Adaro live in the sun and travel to earth in rainbows, sunshowers and waterspouts. They hate humans and will shoot passers-by in the neck with poisonous flying fish. Their chief, named Ngorieru, lives off the coast of Makira island, so if you’re passing in a canoe, make sure to dip your paddles very quietly and keep your voice down. Still, there’s a chance the adaro regret their bad behaviour: they’ll also visit your dreams to teach you new songs and dances.
Japan’s rich sea-monster folklore reflects the nation’s precarious position on the Pacific Ring of Fire. Superstitious Japanese mariners dread calm nights the most, for that’s when the giant, black-skinned umibozu emerges to wreck their ships. Umibozu means ‘sea-monk’, because its bulbous head resembles a Buddhist monk’s shaven pate. Some legends even suggest umibozu are the ghosts of drowned priests. But when you sight one, praying will do you no good.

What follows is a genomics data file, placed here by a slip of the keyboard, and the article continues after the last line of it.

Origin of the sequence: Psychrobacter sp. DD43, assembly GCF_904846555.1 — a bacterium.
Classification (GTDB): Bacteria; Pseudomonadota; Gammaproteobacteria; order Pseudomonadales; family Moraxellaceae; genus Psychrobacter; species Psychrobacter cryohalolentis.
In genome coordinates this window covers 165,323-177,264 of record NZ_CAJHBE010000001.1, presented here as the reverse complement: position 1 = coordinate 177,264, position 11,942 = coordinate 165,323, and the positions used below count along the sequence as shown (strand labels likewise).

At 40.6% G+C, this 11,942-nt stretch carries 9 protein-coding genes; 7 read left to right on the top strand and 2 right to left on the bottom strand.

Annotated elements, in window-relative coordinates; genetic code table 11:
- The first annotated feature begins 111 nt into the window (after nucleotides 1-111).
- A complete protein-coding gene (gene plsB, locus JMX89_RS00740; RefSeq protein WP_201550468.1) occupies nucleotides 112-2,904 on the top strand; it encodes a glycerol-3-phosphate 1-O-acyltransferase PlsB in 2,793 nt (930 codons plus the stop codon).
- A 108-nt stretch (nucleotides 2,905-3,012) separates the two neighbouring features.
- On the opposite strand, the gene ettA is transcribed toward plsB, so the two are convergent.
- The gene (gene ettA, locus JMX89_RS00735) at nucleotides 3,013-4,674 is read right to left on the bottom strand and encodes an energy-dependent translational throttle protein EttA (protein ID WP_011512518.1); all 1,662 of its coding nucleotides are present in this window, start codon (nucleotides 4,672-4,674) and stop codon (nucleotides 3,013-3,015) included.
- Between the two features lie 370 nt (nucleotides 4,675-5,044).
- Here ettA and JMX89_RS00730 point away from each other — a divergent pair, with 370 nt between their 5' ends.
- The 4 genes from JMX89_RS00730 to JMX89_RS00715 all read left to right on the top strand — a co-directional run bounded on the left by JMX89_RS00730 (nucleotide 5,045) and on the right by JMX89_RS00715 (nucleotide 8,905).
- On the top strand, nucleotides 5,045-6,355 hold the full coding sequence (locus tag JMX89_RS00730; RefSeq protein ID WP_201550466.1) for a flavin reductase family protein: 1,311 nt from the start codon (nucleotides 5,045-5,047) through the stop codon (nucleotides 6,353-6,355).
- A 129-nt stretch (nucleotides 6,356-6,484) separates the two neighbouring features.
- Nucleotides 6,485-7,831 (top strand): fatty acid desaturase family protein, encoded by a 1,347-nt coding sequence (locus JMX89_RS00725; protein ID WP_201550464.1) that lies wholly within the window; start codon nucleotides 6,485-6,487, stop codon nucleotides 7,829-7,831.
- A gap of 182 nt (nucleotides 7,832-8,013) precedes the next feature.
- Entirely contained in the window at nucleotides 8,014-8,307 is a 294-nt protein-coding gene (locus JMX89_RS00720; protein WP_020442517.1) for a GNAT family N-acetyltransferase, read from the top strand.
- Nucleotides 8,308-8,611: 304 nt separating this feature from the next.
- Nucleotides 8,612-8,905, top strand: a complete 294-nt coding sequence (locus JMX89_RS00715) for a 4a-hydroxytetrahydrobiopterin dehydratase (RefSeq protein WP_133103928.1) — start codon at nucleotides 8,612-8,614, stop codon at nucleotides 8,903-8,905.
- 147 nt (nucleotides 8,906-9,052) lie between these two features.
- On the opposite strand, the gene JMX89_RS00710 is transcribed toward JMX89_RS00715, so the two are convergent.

The umibozu is so huge that it creates a sudden storm when it breaches the surface. It’s only ever seen from the shoulders up – its body disappears into shadow. Sometimes, only its face is visible, featureless except for large, round eyes. It looks a lot like a giant octopus.
Sometimes the umibozu brutally destroys the ship, shouting “Kuya! Kuya!” as it staves in the hull in a single blow, or yanks down the ship’s mast. But when it’s feeling whimsical, it demands the crew
give it a barrel, which it then repeatedly fills with water to flood the ship. Clever sailors don’t meekly hand over their own murder weapon, however – they trick the umibozu with a bottomless barrel, so it will scoop away uselessly while they flee.
Lurking in the seas, rivers, lakes and waterfalls of northern Europe are an unholy saddle club of shapeshifting horse-monsters. These include the Welsh Ceffyl Dŵr and the Swedish bäckahäst; but the most bloodthirsty and dangerous water-horse of all is the each-uisge (pronounced ‘ech-ooshkya’) of the Scottish Highlands.